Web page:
Learning skills not affected by crèche care
Children who have attended crèches at the age of three have similar language and reasoning skills by the time they are five as those cared for at home, new research reveals today.
The findings on learning skills of 9,000 children, which were tracked over a number of years, will come as a relief to parents who experience guilt leaving their young child to be looked after by childminders, crèches or a grandparent.
But more information is needed on the quality of childcare and its impact.
The findings have emerged in the latest report of the Growing Up In Ireland, the national longitudinal study of children which looked at the cognitive development of youngsters at five.
It pointed out that some of the main influences on children's language and reasoning at five are their gender, language spoken at home, number of older siblings, parents' education, parent practices and home learning environment.
"Once their influences are taken into account, there is no difference in either vocabulary or reasoning scores at age five for children cared full-time by their parents and those who attend different forms of childcare age three," it said.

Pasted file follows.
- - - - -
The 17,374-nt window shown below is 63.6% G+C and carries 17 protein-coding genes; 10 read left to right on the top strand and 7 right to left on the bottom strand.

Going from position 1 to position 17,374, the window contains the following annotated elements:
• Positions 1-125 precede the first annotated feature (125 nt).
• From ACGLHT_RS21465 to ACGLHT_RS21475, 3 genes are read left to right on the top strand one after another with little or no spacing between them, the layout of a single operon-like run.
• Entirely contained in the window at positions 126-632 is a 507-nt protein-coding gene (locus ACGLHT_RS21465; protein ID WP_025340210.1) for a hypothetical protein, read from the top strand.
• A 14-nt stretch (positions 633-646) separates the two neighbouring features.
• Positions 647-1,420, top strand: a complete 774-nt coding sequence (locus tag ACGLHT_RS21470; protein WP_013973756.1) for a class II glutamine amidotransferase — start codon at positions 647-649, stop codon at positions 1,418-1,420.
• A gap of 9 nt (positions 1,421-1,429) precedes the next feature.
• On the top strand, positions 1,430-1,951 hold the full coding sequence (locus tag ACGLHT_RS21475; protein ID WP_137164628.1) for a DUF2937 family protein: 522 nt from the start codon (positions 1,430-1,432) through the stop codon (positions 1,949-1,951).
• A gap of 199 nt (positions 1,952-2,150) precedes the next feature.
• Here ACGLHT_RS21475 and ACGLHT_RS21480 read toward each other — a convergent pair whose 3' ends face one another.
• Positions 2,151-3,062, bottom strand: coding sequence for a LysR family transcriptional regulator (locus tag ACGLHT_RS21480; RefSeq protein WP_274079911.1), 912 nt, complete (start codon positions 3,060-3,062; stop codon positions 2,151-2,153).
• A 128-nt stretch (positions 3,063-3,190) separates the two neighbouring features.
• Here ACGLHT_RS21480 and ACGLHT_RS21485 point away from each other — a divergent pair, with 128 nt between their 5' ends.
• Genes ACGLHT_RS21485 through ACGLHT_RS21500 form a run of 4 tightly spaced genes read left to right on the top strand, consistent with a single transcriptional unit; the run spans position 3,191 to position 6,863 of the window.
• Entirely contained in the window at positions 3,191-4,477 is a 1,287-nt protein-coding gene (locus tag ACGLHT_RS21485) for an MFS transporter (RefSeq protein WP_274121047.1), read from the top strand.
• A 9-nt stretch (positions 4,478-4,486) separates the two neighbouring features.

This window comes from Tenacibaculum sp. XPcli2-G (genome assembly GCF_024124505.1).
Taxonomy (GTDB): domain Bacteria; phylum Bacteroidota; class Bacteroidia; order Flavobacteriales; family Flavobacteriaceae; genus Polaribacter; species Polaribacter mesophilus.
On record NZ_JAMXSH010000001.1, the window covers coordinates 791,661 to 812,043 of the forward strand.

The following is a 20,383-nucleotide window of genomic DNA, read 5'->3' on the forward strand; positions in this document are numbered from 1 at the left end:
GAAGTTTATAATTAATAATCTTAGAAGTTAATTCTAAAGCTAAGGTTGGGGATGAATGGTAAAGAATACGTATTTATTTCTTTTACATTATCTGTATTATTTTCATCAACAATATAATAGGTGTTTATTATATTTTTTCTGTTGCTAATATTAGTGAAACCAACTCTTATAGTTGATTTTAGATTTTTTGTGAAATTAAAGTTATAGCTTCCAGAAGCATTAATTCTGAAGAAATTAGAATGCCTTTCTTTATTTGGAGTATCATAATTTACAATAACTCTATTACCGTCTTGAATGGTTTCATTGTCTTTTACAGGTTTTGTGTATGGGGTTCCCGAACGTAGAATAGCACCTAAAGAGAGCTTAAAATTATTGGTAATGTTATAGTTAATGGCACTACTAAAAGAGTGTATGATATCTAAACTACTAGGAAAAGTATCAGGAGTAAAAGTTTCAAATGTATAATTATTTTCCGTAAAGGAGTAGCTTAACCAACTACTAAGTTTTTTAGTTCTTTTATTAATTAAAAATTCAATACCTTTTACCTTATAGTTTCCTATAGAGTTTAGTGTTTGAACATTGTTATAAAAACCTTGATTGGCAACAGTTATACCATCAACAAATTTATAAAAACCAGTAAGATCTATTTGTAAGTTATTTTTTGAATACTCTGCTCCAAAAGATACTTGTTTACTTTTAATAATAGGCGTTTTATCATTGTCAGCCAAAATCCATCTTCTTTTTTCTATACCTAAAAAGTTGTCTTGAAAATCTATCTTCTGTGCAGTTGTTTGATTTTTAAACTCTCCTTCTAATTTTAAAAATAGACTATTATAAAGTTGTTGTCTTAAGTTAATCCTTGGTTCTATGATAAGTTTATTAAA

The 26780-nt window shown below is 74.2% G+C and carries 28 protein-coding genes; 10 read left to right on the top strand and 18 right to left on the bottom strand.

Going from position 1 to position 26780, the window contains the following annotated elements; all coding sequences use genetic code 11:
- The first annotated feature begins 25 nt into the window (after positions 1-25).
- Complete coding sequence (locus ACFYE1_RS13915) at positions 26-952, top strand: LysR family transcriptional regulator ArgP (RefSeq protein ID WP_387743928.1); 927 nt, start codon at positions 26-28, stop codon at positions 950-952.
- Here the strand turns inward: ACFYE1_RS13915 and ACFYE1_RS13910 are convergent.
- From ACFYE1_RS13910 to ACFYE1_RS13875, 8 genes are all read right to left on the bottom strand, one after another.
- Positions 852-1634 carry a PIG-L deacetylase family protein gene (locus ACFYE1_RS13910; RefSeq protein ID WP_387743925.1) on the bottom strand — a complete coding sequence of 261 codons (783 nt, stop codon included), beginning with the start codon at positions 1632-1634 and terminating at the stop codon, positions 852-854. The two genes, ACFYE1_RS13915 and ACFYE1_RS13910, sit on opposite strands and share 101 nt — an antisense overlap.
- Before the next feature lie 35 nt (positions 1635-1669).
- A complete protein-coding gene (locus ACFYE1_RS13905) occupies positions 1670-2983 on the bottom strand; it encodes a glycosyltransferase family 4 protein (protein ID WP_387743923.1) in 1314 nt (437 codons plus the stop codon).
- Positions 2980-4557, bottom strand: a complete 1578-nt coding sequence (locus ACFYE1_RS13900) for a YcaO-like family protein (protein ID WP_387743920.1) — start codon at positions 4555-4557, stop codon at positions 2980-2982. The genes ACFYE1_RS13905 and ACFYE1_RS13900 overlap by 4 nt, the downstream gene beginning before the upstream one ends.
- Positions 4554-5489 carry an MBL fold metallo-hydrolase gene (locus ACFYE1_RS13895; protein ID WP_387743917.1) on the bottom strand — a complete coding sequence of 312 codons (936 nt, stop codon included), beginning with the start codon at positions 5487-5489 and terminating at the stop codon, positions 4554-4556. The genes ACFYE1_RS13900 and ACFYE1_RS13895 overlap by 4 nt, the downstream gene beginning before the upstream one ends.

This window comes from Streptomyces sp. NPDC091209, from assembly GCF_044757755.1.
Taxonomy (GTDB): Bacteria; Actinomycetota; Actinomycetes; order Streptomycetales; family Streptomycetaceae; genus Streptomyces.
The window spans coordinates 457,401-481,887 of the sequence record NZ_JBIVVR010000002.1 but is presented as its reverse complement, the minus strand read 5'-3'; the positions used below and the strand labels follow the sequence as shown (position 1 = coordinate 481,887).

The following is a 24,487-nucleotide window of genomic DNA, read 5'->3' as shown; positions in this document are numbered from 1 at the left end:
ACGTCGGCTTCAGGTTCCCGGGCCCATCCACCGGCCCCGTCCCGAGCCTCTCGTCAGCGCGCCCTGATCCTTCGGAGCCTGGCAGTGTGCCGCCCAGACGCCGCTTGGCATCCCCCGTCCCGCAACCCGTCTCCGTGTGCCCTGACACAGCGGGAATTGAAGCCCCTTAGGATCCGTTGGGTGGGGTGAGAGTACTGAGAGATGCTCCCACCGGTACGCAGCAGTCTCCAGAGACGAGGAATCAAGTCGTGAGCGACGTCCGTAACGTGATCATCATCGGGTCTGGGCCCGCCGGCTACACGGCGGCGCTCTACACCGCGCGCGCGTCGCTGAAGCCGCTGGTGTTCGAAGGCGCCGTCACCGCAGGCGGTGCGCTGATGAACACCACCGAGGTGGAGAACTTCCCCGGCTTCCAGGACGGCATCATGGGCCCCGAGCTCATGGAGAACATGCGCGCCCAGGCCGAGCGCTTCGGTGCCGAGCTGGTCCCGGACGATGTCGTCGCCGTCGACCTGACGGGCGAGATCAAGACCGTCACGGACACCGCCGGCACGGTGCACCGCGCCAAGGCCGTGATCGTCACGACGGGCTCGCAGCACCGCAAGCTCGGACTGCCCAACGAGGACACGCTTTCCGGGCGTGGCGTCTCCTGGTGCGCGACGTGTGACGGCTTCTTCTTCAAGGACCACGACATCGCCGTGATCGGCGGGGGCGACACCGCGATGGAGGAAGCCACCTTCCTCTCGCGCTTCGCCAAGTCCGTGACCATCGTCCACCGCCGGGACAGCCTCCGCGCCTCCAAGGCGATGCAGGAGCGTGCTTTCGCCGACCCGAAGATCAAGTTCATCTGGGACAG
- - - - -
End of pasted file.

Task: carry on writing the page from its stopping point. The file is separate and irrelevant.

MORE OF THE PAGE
However, it stressed it did not take into account differences in the quality of childcare arrangements.
"Therefore, we cannot rule out the possibility that high quality care has a beneficial effect while poor quality childcare has a negative impact."
The study, to be launched today by Minister for Children James Reilly, also shows starting in childcare at an early age - by nine months - had no effect on children's cognitive outcomes at age five.
But "long hours of care - more than thirty hours a week - were associated with a small negative effect on vocabulary at age three, regardless of the type of childcare."
Reasoning abilities were not impacted upon.
Looking at the free pre-school year, it said that by age five almost all children had participated in the scheme.
Just 27pc of these were attending centre-based care at age three, showing it increased access considerably.
More than one in five parents said they would not have been able to send their child to pre-school without the free scheme and this rose to more than a third for the less well-off.
Those who availed of the scheme and had a graduate leader at the centre did better in reasoning tests.